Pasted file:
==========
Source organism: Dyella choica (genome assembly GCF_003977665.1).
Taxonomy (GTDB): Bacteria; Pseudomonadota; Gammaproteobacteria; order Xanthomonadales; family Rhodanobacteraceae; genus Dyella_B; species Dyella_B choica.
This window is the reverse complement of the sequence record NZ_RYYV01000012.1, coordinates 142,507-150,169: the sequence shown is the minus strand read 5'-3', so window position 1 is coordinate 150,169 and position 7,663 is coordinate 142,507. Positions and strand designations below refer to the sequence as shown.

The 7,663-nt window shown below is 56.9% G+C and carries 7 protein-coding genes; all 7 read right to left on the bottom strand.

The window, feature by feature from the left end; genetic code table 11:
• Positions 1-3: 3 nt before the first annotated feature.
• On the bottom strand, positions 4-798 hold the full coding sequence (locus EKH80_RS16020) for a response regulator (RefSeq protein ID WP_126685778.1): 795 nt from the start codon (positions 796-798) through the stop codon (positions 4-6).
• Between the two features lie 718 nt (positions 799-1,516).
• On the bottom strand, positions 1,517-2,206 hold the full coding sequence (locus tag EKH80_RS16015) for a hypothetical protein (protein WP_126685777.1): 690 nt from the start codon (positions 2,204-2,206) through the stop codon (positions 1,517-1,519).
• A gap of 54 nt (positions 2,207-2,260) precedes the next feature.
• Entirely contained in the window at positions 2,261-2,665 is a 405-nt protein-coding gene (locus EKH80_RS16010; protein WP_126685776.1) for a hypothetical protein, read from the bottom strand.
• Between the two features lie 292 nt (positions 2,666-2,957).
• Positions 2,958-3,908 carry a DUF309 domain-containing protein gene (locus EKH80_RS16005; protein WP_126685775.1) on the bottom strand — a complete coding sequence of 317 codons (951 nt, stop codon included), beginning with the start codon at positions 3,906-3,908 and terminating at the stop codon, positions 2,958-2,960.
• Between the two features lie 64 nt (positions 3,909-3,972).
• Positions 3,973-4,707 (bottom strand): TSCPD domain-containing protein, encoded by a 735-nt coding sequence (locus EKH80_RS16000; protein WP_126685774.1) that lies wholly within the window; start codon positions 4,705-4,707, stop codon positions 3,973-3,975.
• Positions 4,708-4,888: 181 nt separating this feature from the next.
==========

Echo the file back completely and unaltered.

Source organism: Dyella choica (genome assembly GCF_003977665.1).
Taxonomy (GTDB): Bacteria; Pseudomonadota; Gammaproteobacteria; order Xanthomonadales; family Rhodanobacteraceae; genus Dyella_B; species Dyella_B choica.
This window is the reverse complement of the sequence record NZ_RYYV01000012.1, coordinates 142,507-150,169: the sequence shown is the minus strand read 5'-3', so window position 1 is coordinate 150,169 and position 7,663 is coordinate 142,507. Positions and strand designations below refer to the sequence as shown.

The 7,663-nt window shown below is 56.9% G+C and carries 7 protein-coding genes; all 7 read right to left on the bottom strand.

The window, feature by feature from the left end; genetic code table 11:
• Positions 1-3: 3 nt before the first annotated feature.
• On the bottom strand, positions 4-798 hold the full coding sequence (locus EKH80_RS16020) for a response regulator (RefSeq protein ID WP_126685778.1): 795 nt from the start codon (positions 796-798) through the stop codon (positions 4-6).
• Between the two features lie 718 nt (positions 799-1,516).
• On the bottom strand, positions 1,517-2,206 hold the full coding sequence (locus tag EKH80_RS16015) for a hypothetical protein (protein WP_126685777.1): 690 nt from the start codon (positions 2,204-2,206) through the stop codon (positions 1,517-1,519).
• A gap of 54 nt (positions 2,207-2,260) precedes the next feature.
• Entirely contained in the window at positions 2,261-2,665 is a 405-nt protein-coding gene (locus EKH80_RS16010; protein WP_126685776.1) for a hypothetical protein, read from the bottom strand.
• Between the two features lie 292 nt (positions 2,666-2,957).
• Positions 2,958-3,908 carry a DUF309 domain-containing protein gene (locus EKH80_RS16005; protein WP_126685775.1) on the bottom strand — a complete coding sequence of 317 codons (951 nt, stop codon included), beginning with the start codon at positions 3,906-3,908 and terminating at the stop codon, positions 2,958-2,960.
• Between the two features lie 64 nt (positions 3,909-3,972).
• Positions 3,973-4,707 (bottom strand): TSCPD domain-containing protein, encoded by a 735-nt coding sequence (locus EKH80_RS16000; protein WP_126685774.1) that lies wholly within the window; start codon positions 4,705-4,707, stop codon positions 3,973-3,975.
• Positions 4,708-4,888: 181 nt separating this feature from the next.